I career downwards maybe ten feet or more and it occurs to me, hilariously, that I am sick to death of falling.
I hit the ground with a thud and see that I’m on earth, that I’ve tumbled in down through the roof.
I’m expecting a struggle for death, a fight, maybe even something like an endless dungeon or a maze. Instead, I’m in a home.
Dirt floors, a dusty table made of some dark rock, thin slips of fabric draped all over the walls. From the ceiling, twirling contraptions like miniature windmills hang. More rocks for a fire, strange, cylindrical tubes of sand. Frosted windows glowing with light, though I don’t know how, and as far as I can tell, there’s no door to get back to the surface.
This is it. Now. No time to waste. I grab the nearest thing I see — some kind of long, stick-tool with a metallic bulb on the end — and make a dash for it, into an adjoining room, which seems to be a bedroom of sorts.
I paste myself against the wall, hidden from view, and fall into silence just as there’s a scuffle and a plonk. Jo-lo has landed, mid-rant.
‘You see for yourself, prisoner lady, now you’ll know – ’
His voice drops away when he realises I’m not there. I’m nowhere to be found.
I can hear his tiny footsteps as he paces, careful and slow. Up towards the kitchen-ish area, along the walls, past the windows.
‘I smell you,’ he says. ‘I know you still here. I find you any second now.’
He inches closer towards the place where I’m standing and I spring and lunge, driving the rod down onto his arm, then into his chest.
The gun flies away, smacking to the ground, and he stumbles backwards, gasping.
I’m breathing hard, holding the stick, ready to strike again. But he scampers away, one hand clutching his chest, tears streaming.
I feel horrible, but I tell myself that this is what it takes. I scoop up the gun, holstering it firmly, and point the rod at him as if it’s a glinting sword.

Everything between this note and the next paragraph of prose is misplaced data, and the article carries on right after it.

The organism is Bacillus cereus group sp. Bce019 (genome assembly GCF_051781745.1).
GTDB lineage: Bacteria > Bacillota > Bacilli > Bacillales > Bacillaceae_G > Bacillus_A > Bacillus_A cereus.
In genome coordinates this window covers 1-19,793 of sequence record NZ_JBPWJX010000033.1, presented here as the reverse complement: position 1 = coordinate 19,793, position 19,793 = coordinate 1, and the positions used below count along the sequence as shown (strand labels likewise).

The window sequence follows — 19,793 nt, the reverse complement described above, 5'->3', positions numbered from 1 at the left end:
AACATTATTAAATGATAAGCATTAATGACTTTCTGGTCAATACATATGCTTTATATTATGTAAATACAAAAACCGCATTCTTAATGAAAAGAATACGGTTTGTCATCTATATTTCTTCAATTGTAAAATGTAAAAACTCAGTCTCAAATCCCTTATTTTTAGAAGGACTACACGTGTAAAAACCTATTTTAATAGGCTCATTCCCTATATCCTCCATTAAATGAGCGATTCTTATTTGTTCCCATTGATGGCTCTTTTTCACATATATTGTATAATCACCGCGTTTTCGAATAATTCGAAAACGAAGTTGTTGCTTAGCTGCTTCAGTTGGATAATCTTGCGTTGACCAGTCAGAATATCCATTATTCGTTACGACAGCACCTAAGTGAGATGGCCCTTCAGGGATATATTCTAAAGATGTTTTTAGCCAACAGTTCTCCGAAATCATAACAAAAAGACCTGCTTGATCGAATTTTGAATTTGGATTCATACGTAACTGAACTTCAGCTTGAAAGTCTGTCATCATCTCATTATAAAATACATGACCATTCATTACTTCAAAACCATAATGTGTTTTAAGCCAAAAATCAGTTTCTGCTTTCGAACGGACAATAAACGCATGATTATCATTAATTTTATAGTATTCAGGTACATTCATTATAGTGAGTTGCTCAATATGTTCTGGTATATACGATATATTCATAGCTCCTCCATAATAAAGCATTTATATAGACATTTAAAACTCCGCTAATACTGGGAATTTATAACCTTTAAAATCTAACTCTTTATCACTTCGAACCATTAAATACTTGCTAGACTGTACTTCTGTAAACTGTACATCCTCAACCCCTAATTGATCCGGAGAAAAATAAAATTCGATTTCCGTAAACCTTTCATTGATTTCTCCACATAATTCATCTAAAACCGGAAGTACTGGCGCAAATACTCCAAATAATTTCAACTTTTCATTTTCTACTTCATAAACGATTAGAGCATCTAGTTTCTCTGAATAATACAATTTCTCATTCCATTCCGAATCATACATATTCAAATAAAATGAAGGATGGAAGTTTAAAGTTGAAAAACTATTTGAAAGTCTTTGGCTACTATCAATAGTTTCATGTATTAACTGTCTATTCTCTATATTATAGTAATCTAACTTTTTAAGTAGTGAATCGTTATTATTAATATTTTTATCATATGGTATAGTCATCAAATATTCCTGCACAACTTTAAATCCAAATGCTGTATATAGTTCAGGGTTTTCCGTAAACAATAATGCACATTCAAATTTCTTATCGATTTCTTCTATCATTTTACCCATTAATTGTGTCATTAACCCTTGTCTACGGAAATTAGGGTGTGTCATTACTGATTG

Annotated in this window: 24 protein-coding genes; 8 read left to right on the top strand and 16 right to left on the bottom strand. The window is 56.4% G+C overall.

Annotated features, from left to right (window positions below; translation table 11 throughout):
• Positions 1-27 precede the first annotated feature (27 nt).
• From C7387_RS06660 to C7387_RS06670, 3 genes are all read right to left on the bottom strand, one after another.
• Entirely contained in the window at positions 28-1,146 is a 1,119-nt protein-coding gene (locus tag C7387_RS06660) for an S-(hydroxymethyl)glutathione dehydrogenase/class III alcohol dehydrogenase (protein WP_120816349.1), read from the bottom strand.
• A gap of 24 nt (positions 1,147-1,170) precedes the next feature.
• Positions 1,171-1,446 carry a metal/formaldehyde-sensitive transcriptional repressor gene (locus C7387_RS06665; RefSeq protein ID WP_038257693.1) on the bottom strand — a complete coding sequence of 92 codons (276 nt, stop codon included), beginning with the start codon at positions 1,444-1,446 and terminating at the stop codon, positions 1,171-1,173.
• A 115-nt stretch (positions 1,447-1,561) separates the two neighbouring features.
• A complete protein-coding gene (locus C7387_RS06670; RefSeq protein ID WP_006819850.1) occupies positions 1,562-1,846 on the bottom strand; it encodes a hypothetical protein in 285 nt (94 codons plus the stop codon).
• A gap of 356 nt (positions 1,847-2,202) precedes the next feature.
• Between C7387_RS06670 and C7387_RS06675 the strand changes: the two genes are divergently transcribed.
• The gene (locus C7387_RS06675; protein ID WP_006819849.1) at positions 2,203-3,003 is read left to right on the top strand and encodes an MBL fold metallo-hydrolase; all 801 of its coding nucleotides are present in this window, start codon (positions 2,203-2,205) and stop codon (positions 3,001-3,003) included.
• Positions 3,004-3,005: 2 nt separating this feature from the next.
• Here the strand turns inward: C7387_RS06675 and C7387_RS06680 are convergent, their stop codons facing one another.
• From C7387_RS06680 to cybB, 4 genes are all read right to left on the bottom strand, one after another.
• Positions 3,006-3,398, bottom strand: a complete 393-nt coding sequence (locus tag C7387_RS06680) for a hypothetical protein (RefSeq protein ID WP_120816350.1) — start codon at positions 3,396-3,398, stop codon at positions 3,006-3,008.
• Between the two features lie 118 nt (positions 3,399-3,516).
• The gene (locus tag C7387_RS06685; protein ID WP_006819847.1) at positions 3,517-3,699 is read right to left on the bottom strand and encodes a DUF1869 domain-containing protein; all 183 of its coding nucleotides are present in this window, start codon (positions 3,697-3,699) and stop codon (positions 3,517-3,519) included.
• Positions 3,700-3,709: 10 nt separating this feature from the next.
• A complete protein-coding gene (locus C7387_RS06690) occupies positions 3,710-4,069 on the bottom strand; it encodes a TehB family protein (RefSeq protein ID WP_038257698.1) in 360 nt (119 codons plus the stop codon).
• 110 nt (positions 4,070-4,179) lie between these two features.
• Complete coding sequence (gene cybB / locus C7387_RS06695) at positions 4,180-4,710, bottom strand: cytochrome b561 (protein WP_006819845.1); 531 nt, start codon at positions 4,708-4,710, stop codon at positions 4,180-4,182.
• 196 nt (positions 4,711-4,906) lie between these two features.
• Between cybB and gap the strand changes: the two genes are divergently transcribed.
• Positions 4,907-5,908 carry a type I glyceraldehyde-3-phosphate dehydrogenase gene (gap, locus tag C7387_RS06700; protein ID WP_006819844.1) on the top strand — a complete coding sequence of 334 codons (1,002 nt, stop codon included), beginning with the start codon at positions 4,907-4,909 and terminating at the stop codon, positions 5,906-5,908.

‘Get up,’ I say in my most grown-up voice, an echo of my long-ago father’s. ‘No more of this nonsense, Jo-lo. Do you understand? I’m not your prisoner. If you’ve heard these stories about me, like you claim to, then you know I could kill you in an instant. So, if you don’t want to die, stop messing around and answer my questions.’
He huddles in the corner and glares at me as if I’ve spoiled his fun. Which I suppose I have, in a way.
‘Where’s your family?’ I ask again. ‘I know you don’t live here alone. Where is everybody? Who or what is in charge here?’
Like Kroma, he has fallen frustratingly silent. I wiggle the rod. ‘Hello? Speak up.’
He swallows, wipes his tears away furiously. ‘Gone,’ he spits.
‘Dead, turned to dust. Or taken away prisoner.’
‘The Americans. Long time ago, during war. They took them all. My fa-fa, too. He was vegetation farmer.’
‘And your mother?’ I ask after a moment.
He shrugs. His face darkens as he looks right up at me and then his head sinks onto his knees.
Dead or captured, I figure.
I close my eyes and sit down next to him. ‘And there’s no one else? No one else here, even people you don’t know?’
He shakes his head, his eyes welling again with tears. ‘I explore whole planet. Not very big. I go walking in the sand, I find other boxes and doors, go walking under the ground. Look in other homes, tunnels. I see no one. Nobody here. Everybody gone but me.’
‘Why not you?’ I ask. ‘How come they didn’t take you?’
‘Hiding,’ he says. He points to the chute through which we’ve just fallen. ‘Hole in wall in door shaft. I crawl inside. I have blanket, cover myself. Very still.’
I don’t quite believe him. They would’ve found him on the scans, even through the sand and rock. He’s either not telling the truth yet again or it’s possible they just got lazy in their search. Or realised too late that they’d missed him and couldn’t be bothered going back.
‘How have you survived? There’s nothing here, Jo-lo. Do you eat? Food? Hibernate? Are you self-sufficient, self-regulating somehow?’
He looks up, his eyes red, lips pressed together. He shuffles and hugs his knees tighter, but there’s a kind of fire in his gaze now, a desperation to speak. He’s hopeful, I notice. He wants a friend.
‘I find something,’ he says. ‘Not too far away.’ And suddenly, he stands up. Leaps up, actually.
‘You come,’ he says eventually. ‘I show you.’